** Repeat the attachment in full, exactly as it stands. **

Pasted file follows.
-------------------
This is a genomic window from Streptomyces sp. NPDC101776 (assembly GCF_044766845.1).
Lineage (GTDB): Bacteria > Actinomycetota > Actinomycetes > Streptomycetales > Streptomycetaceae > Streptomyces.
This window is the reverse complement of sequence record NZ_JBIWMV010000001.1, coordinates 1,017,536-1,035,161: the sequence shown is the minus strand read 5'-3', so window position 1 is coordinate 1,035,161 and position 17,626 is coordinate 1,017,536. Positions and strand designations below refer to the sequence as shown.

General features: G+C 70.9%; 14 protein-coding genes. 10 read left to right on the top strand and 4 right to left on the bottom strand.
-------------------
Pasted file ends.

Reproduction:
This is a genomic window from Streptomyces sp. NPDC101776 (assembly GCF_044766845.1).
Lineage (GTDB): Bacteria > Actinomycetota > Actinomycetes > Streptomycetales > Streptomycetaceae > Streptomyces.
This window is the reverse complement of sequence record NZ_JBIWMV010000001.1, coordinates 1,017,536-1,035,161: the sequence shown is the minus strand read 5'-3', so window position 1 is coordinate 1,035,161 and position 17,626 is coordinate 1,017,536. Positions and strand designations below refer to the sequence as shown.

General features: G+C 70.9%; 14 protein-coding genes. 10 read left to right on the top strand and 4 right to left on the bottom strand.